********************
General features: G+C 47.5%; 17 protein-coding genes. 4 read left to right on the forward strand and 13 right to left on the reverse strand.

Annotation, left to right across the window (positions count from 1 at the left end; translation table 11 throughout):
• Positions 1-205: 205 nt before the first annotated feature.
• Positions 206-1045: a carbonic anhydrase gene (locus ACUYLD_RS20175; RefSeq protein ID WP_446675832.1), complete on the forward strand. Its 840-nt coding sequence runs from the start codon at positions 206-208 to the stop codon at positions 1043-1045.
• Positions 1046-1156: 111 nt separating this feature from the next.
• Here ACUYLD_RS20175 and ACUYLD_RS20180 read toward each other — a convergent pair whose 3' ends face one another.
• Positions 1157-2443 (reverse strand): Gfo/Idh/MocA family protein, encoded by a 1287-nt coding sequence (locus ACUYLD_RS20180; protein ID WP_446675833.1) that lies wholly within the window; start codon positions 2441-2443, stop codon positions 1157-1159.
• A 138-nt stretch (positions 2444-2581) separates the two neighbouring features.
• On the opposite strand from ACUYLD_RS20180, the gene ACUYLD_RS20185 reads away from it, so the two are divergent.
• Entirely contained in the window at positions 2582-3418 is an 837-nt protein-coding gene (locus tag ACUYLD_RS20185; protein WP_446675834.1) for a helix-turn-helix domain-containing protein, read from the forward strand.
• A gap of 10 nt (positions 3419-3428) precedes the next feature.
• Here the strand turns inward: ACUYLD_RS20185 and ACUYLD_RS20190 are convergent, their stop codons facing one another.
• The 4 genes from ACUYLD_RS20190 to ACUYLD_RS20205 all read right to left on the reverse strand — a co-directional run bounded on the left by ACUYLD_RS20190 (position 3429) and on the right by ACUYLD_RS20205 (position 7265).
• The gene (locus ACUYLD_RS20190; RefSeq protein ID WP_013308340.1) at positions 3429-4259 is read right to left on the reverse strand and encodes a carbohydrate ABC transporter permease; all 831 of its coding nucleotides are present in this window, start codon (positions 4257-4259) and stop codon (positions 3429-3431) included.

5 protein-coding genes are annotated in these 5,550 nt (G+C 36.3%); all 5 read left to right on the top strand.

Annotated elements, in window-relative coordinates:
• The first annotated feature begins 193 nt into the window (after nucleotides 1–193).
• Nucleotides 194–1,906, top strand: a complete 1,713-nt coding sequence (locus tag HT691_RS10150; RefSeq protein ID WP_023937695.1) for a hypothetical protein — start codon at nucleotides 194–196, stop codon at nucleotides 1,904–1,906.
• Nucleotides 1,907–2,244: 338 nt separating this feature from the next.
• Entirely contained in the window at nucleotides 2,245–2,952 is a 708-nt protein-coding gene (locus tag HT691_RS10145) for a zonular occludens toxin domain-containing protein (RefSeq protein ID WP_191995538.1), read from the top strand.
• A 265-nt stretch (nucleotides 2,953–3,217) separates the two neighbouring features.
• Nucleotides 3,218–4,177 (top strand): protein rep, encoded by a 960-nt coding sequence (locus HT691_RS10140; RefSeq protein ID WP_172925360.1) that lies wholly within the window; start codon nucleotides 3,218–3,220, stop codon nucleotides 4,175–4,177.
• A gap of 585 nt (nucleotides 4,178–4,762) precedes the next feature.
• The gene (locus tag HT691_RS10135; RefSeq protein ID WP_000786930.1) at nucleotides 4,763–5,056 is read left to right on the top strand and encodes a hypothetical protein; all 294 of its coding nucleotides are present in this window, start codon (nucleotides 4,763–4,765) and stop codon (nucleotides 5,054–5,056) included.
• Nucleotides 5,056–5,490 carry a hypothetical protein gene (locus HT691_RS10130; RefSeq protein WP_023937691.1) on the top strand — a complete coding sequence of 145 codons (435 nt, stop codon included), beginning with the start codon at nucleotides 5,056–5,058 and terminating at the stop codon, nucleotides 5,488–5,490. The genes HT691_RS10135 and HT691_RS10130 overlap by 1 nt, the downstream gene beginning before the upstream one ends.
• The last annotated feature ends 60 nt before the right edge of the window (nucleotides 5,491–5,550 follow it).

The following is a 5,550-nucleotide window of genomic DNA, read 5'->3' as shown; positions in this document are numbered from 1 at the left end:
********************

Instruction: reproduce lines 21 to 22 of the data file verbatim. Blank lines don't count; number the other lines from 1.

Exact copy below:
• A 265-nt stretch (nucleotides 2,953–3,217) separates the two neighbouring features.
• Nucleotides 3,218–4,177 (top strand): protein rep, encoded by a 960-nt coding sequence (locus HT691_RS10140; RefSeq protein ID WP_172925360.1) that lies wholly within the window; start codon nucleotides 3,218–3,220, stop codon nucleotides 4,175–4,177.